If you have spent any time online this week, you have likely seen at least one incredibly misleading headline about New England Patriots head coach Bill Belichick and comments he made on a conference call. Unfortunately, the internet can be a place filed with misinformation, as seems to be the case here. I'm not sure if this is a case of an industry looking for an opportunity to make Microsoft look bad, or simply a case of not understanding the man's comments, but I'm here to try and clear up what happened.
During a post-game interview on Tuesday, Belichick was asked,
It was reported that there were some issues Sunday with the sideline technology like the headsets and tablets you use. Does that affect the number of plays you guys may be able to call and how does it affect any potential adjustments that you would make over the course of a game?
Belichick, a man who is not known to be long-winded, took over 5 minutes to answer this question. The full text of the answer is available
here if you are interested in reading it. In short, Belichick said that all of the communication technology that they use on the sidelines has problems. None of it is owned by the teams or the stadiums, but instead by the NFL, and teams do not receive it until a few hours before kickoff.
These devices include the Motorola headsets, wireless microphone packs, wireless earpiece and microphone transceivers inside key helmets and sideline Wi-Fi that provides network access for the provided Microsoft Surfaces. The thing to notice about all of this technology is that it works off of wireless frequencies. While all of them work on different frequencies, the stadiums are filled with wireless technology. From hotspots setup by fans to Clearcoms used by the broadcast team, there is plenty of additional technology that could interfere.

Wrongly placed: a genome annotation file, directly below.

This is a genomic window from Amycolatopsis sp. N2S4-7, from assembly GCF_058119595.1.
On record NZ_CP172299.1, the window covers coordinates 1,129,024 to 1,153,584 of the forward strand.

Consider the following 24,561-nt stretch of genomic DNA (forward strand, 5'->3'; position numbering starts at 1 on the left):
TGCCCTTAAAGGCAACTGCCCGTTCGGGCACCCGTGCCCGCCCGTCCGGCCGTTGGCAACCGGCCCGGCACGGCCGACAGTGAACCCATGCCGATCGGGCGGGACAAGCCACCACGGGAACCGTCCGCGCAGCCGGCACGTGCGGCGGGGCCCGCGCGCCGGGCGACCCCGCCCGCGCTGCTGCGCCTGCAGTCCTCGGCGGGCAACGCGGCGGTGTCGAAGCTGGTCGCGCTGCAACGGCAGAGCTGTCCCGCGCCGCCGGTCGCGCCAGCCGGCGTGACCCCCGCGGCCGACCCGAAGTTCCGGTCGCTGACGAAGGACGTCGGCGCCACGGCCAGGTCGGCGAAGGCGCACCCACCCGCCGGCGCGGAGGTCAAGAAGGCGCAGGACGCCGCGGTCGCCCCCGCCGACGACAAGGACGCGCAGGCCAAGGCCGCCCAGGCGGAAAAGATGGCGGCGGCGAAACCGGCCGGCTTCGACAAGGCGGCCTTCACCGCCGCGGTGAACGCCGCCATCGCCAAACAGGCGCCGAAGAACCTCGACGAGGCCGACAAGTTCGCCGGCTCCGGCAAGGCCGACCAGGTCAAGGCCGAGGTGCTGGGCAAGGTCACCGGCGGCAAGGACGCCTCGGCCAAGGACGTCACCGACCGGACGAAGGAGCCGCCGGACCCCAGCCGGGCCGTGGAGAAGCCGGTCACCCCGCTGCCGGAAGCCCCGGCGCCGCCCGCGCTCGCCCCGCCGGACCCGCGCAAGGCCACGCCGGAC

That is exactly what happens, according to Belichick, nearly every week. In fact, the technological failures are so common and so widespread that the league has rules that allow for one team to have an outage and for the other team to have the same technology taken away. For example, if the Wi-Fi fails and the coaches are unable to access their playbooks on their Surface, the other team cannot use their Surfaces anymore, either, to level the playing field.
For Belichick, the issue is that he doesn't have control. He is tired of the league equipment not working, and he is tired of losing essential communication with his coaching staff and players. Because of this, he is going to take back control where he can. Obviously he is not going to give up the headsets, because they are easier than making phone calls every 30 seconds. He's not going to give up the helmet communication, because you don't want to lose time on the play clock while your quarterback comes to the sidelines for a chat. The only place he has left is the tablets.